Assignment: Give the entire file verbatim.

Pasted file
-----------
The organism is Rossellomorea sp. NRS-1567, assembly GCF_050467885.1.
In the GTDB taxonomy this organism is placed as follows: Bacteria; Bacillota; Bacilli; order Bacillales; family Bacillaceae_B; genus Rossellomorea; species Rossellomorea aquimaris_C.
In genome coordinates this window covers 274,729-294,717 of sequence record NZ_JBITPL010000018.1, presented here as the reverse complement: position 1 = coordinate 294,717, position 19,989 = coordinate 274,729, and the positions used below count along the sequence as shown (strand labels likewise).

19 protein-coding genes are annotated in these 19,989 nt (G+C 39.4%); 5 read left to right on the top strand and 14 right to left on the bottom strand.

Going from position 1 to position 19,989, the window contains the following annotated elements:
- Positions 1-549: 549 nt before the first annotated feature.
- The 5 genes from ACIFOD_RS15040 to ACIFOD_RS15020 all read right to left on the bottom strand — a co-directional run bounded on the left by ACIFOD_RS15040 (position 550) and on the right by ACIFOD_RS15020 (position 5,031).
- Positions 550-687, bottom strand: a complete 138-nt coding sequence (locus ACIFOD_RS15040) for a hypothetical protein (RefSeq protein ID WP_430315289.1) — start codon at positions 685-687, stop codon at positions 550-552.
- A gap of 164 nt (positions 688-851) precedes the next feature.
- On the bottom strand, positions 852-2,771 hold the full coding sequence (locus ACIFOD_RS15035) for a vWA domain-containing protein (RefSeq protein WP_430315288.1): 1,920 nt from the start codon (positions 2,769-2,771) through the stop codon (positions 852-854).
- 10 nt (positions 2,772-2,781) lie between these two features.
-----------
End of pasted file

The organism is Rossellomorea sp. NRS-1567, assembly GCF_050467885.1.
In the GTDB taxonomy this organism is placed as follows: Bacteria; Bacillota; Bacilli; order Bacillales; family Bacillaceae_B; genus Rossellomorea; species Rossellomorea aquimaris_C.
In genome coordinates this window covers 274,729-294,717 of sequence record NZ_JBITPL010000018.1, presented here as the reverse complement: position 1 = coordinate 294,717, position 19,989 = coordinate 274,729, and the positions used below count along the sequence as shown (strand labels likewise).

19 protein-coding genes are annotated in these 19,989 nt (G+C 39.4%); 5 read left to right on the top strand and 14 right to left on the bottom strand.

Going from position 1 to position 19,989, the window contains the following annotated elements:
- Positions 1-549: 549 nt before the first annotated feature.
- The 5 genes from ACIFOD_RS15040 to ACIFOD_RS15020 all read right to left on the bottom strand — a co-directional run bounded on the left by ACIFOD_RS15040 (position 550) and on the right by ACIFOD_RS15020 (position 5,031).
- Positions 550-687, bottom strand: a complete 138-nt coding sequence (locus ACIFOD_RS15040) for a hypothetical protein (RefSeq protein ID WP_430315289.1) — start codon at positions 685-687, stop codon at positions 550-552.
- A gap of 164 nt (positions 688-851) precedes the next feature.
- On the bottom strand, positions 852-2,771 hold the full coding sequence (locus ACIFOD_RS15035) for a vWA domain-containing protein (RefSeq protein WP_430315288.1): 1,920 nt from the start codon (positions 2,769-2,771) through the stop codon (positions 852-854).
- 10 nt (positions 2,772-2,781) lie between these two features.